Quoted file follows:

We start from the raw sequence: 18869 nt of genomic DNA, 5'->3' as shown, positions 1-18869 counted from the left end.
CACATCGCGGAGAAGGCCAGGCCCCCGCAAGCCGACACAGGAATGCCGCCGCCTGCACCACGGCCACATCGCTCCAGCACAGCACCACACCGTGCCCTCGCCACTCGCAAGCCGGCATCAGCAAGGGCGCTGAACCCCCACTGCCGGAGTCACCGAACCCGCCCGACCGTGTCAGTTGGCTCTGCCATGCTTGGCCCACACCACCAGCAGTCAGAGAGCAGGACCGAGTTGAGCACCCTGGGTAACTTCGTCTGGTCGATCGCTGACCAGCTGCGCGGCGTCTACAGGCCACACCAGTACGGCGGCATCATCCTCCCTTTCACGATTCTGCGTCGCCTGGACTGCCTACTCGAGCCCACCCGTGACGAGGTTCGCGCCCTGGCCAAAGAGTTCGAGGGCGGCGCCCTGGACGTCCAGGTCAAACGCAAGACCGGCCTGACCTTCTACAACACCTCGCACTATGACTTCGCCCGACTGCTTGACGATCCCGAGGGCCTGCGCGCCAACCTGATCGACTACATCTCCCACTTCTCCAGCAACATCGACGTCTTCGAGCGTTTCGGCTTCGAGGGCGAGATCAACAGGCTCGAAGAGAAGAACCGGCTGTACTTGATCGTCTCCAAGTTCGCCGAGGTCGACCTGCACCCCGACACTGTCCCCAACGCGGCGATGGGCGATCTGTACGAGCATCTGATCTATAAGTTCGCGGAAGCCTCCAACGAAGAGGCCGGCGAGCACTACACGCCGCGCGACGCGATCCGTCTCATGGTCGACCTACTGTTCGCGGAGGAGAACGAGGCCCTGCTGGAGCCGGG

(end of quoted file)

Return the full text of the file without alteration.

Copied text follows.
We start from the raw sequence: 18869 nt of genomic DNA, 5'->3' as shown, positions 1-18869 counted from the left end.
CACATCGCGGAGAAGGCCAGGCCCCCGCAAGCCGACACAGGAATGCCGCCGCCTGCACCACGGCCACATCGCTCCAGCACAGCACCACACCGTGCCCTCGCCACTCGCAAGCCGGCATCAGCAAGGGCGCTGAACCCCCACTGCCGGAGTCACCGAACCCGCCCGACCGTGTCAGTTGGCTCTGCCATGCTTGGCCCACACCACCAGCAGTCAGAGAGCAGGACCGAGTTGAGCACCCTGGGTAACTTCGTCTGGTCGATCGCTGACCAGCTGCGCGGCGTCTACAGGCCACACCAGTACGGCGGCATCATCCTCCCTTTCACGATTCTGCGTCGCCTGGACTGCCTACTCGAGCCCACCCGTGACGAGGTTCGCGCCCTGGCCAAAGAGTTCGAGGGCGGCGCCCTGGACGTCCAGGTCAAACGCAAGACCGGCCTGACCTTCTACAACACCTCGCACTATGACTTCGCCCGACTGCTTGACGATCCCGAGGGCCTGCGCGCCAACCTGATCGACTACATCTCCCACTTCTCCAGCAACATCGACGTCTTCGAGCGTTTCGGCTTCGAGGGCGAGATCAACAGGCTCGAAGAGAAGAACCGGCTGTACTTGATCGTCTCCAAGTTCGCCGAGGTCGACCTGCACCCCGACACTGTCCCCAACGCGGCGATGGGCGATCTGTACGAGCATCTGATCTATAAGTTCGCGGAAGCCTCCAACGAAGAGGCCGGCGAGCACTACACGCCGCGCGACGCGATCCGTCTCATGGTCGACCTACTGTTCGCGGAGGAGAACGAGGCCCTGCTGGAGCCGGG